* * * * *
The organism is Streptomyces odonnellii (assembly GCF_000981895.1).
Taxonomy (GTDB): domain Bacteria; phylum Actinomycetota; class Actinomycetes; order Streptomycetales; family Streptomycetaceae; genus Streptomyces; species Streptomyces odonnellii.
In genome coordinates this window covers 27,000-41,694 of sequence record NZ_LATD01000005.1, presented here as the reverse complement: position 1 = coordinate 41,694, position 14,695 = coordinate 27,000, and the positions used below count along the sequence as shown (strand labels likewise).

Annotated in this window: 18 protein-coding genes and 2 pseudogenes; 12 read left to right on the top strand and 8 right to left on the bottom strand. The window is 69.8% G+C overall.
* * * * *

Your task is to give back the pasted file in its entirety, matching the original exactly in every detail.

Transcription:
The organism is Streptomyces odonnellii (assembly GCF_000981895.1).
Taxonomy (GTDB): domain Bacteria; phylum Actinomycetota; class Actinomycetes; order Streptomycetales; family Streptomycetaceae; genus Streptomyces; species Streptomyces odonnellii.
In genome coordinates this window covers 27,000-41,694 of sequence record NZ_LATD01000005.1, presented here as the reverse complement: position 1 = coordinate 41,694, position 14,695 = coordinate 27,000, and the positions used below count along the sequence as shown (strand labels likewise).

Annotated in this window: 18 protein-coding genes and 2 pseudogenes; 12 read left to right on the top strand and 8 right to left on the bottom strand. The window is 69.8% G+C overall.